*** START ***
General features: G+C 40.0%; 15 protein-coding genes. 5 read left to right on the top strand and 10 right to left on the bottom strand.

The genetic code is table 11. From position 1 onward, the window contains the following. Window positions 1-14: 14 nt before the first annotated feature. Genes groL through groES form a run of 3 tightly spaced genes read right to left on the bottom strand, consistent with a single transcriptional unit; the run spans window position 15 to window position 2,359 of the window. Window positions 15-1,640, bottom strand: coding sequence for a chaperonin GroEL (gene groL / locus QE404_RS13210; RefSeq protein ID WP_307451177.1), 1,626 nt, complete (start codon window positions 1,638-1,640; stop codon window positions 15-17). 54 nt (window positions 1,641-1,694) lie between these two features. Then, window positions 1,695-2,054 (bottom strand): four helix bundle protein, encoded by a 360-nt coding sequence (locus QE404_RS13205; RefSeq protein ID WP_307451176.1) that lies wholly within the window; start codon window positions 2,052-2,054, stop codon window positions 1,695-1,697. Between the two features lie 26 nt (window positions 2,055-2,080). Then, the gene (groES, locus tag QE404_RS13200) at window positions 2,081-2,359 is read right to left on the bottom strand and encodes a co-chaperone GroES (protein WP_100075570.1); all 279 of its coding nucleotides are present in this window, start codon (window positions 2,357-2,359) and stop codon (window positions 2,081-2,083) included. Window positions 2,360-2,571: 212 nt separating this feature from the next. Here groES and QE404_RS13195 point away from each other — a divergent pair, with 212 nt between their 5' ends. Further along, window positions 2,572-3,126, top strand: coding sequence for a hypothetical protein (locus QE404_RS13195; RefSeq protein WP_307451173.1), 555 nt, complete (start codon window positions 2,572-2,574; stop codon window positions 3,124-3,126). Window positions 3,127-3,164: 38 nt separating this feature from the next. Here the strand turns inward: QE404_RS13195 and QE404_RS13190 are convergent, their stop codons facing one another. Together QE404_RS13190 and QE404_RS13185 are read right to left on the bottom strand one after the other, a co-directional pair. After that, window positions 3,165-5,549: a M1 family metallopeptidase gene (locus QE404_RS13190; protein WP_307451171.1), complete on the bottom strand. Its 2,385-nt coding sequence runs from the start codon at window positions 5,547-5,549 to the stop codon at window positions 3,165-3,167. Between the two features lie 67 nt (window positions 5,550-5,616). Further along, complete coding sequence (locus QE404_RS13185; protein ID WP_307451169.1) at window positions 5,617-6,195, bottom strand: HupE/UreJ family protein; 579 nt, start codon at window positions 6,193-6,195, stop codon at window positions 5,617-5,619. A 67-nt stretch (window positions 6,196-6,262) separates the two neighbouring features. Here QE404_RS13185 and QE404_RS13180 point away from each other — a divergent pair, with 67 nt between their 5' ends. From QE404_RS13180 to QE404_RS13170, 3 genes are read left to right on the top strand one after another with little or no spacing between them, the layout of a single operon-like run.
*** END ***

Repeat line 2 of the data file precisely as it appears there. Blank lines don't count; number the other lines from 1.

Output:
The genetic code is table 11. From position 1 onward, the window contains the following. Window positions 1-14: 14 nt before the first annotated feature. Genes groL through groES form a run of 3 tightly spaced genes read right to left on the bottom strand, consistent with a single transcriptional unit; the run spans window position 15 to window position 2,359 of the window. Window positions 15-1,640, bottom strand: coding sequence for a chaperonin GroEL (gene groL / locus QE404_RS13210; RefSeq protein ID WP_307451177.1), 1,626 nt, complete (start codon window positions 1,638-1,640; stop codon window positions 15-17). 54 nt (window positions 1,641-1,694) lie between these two features. Then, window positions 1,695-2,054 (bottom strand): four helix bundle protein, encoded by a 360-nt coding sequence (locus QE404_RS13205; RefSeq protein ID WP_307451176.1) that lies wholly within the window; start codon window positions 2,052-2,054, stop codon window positions 1,695-1,697. Between the two features lie 26 nt (window positions 2,055-2,080). Then, the gene (groES, locus tag QE404_RS13200) at window positions 2,081-2,359 is read right to left on the bottom strand and encodes a co-chaperone GroES (protein WP_100075570.1); all 279 of its coding nucleotides are present in this window, start codon (window positions 2,357-2,359) and stop codon (window positions 2,081-2,083) included. Window positions 2,360-2,571: 212 nt separating this feature from the next. Here groES and QE404_RS13195 point away from each other — a divergent pair, with 212 nt between their 5' ends. Further along, window positions 2,572-3,126, top strand: coding sequence for a hypothetical protein (locus QE404_RS13195; RefSeq protein WP_307451173.1), 555 nt, complete (start codon window positions 2,572-2,574; stop codon window positions 3,124-3,126). Window positions 3,127-3,164: 38 nt separating this feature from the next. Here the strand turns inward: QE404_RS13195 and QE404_RS13190 are convergent, their stop codons facing one another. Together QE404_RS13190 and QE404_RS13185 are read right to left on the bottom strand one after the other, a co-directional pair. After that, window positions 3,165-5,549: a M1 family metallopeptidase gene (locus QE404_RS13190; protein WP_307451171.1), complete on the bottom strand. Its 2,385-nt coding sequence runs from the start codon at window positions 5,547-5,549 to the stop codon at window positions 3,165-3,167. Between the two features lie 67 nt (window positions 5,550-5,616). Further along, complete coding sequence (locus QE404_RS13185; protein ID WP_307451169.1) at window positions 5,617-6,195, bottom strand: HupE/UreJ family protein; 579 nt, start codon at window positions 6,193-6,195, stop codon at window positions 5,617-5,619. A 67-nt stretch (window positions 6,196-6,262) separates the two neighbouring features. Here QE404_RS13185 and QE404_RS13180 point away from each other — a divergent pair, with 67 nt between their 5' ends. From QE404_RS13180 to QE404_RS13170, 3 genes are read left to right on the top strand one after another with little or no spacing between them, the layout of a single operon-like run.